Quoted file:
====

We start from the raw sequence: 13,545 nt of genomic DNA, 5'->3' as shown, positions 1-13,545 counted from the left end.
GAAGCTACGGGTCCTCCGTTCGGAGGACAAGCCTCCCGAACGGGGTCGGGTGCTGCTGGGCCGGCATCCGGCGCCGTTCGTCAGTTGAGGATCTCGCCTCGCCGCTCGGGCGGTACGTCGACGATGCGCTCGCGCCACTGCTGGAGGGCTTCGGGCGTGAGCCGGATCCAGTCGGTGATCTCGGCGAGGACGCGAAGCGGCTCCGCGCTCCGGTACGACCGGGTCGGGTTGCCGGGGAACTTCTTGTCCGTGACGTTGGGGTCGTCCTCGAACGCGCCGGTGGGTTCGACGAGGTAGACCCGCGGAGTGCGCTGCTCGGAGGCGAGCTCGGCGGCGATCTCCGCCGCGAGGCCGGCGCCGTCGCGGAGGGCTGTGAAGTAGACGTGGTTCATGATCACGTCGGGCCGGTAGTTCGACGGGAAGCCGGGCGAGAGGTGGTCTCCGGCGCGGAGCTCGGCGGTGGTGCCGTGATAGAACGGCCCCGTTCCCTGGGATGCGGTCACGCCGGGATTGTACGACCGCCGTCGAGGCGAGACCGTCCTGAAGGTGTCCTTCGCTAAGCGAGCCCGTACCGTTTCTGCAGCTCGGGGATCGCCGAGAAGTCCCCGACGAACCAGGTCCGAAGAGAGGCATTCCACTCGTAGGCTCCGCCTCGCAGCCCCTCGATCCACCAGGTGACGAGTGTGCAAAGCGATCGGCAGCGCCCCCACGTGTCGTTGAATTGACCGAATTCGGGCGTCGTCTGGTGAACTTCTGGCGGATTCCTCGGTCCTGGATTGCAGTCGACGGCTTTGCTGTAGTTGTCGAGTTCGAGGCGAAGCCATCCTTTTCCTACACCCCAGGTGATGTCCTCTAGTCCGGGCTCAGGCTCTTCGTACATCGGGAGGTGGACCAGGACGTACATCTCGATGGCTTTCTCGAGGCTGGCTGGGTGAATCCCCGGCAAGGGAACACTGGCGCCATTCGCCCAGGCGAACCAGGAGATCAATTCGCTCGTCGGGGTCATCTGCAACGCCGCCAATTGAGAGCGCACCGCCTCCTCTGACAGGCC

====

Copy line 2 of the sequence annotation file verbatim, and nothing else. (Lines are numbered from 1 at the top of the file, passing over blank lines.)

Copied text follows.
GAAGCTACGGGTCCTCCGTTCGGAGGACAAGCCTCCCGAACGGGGTCGGGTGCTGCTGGGCCGGCATCCGGCGCCGTTCGTCAGTTGAGGATCTCGCCTCGCCGCTCGGGCGGTACGTCGACGATGCGCTCGCGCCACTGCTGGAGGGCTTCGGGCGTGAGCCGGATCCAGTCGGTGATCTCGGCGAGGACGCGAAGCGGCTCCGCGCTCCGGTACGACCGGGTCGGGTTGCCGGGGAACTTCTTGTCCGTGACGTTGGGGTCGTCCTCGAACGCGCCGGTGGGTTCGACGAGGTAGACCCGCGGAGTGCGCTGCTCGGAGGCGAGCTCGGCGGCGATCTCCGCCGCGAGGCCGGCGCCGTCGCGGAGGGCTGTGAAGTAGACGTGGTTCATGATCACGTCGGGCCGGTAGTTCGACGGGAAGCCGGGCGAGAGGTGGTCTCCGGCGCGGAGCTCGGCGGTGGTGCCGTGATAGAACGGCCCCGTTCCCTGGGATGCGGTCACGCCGGGATTGTACGACCGCCGTCGAGGCGAGACCGTCCTGAAGGTGTCCTTCGCTAAGCGAGCCCGTACCGTTTCTGCAGCTCGGGGATCGCCGAGAAGTCCCCGACGAACCAGGTCCGAAGAGAGGCATTCCACTCGTAGGCTCCGCCTCGCAGCCCCTCGATCCACCAGGTGACGAGTGTGCAAAGCGATCGGCAGCGCCCCCACGTGTCGTTGAATTGACCGAATTCGGGCGTCGTCTGGTGAACTTCTGGCGGATTCCTCGGTCCTGGATTGCAGTCGACGGCTTTGCTGTAGTTGTCGAGTTCGAGGCGAAGCCATCCTTTTCCTACACCCCAGGTGATGTCCTCTAGTCCGGGCTCAGGCTCTTCGTACATCGGGAGGTGGACCAGGACGTACATCTCGATGGCTTTCTCGAGGCTGGCTGGGTGAATCCCCGGCAAGGGAACACTGGCGCCATTCGCCCAGGCGAACCAGGAGATCAATTCGCTCGTCGGGGTCATCTGCAACGCCGCCAATTGAGAGCGCACCGCCTCCTCTGACAGGCC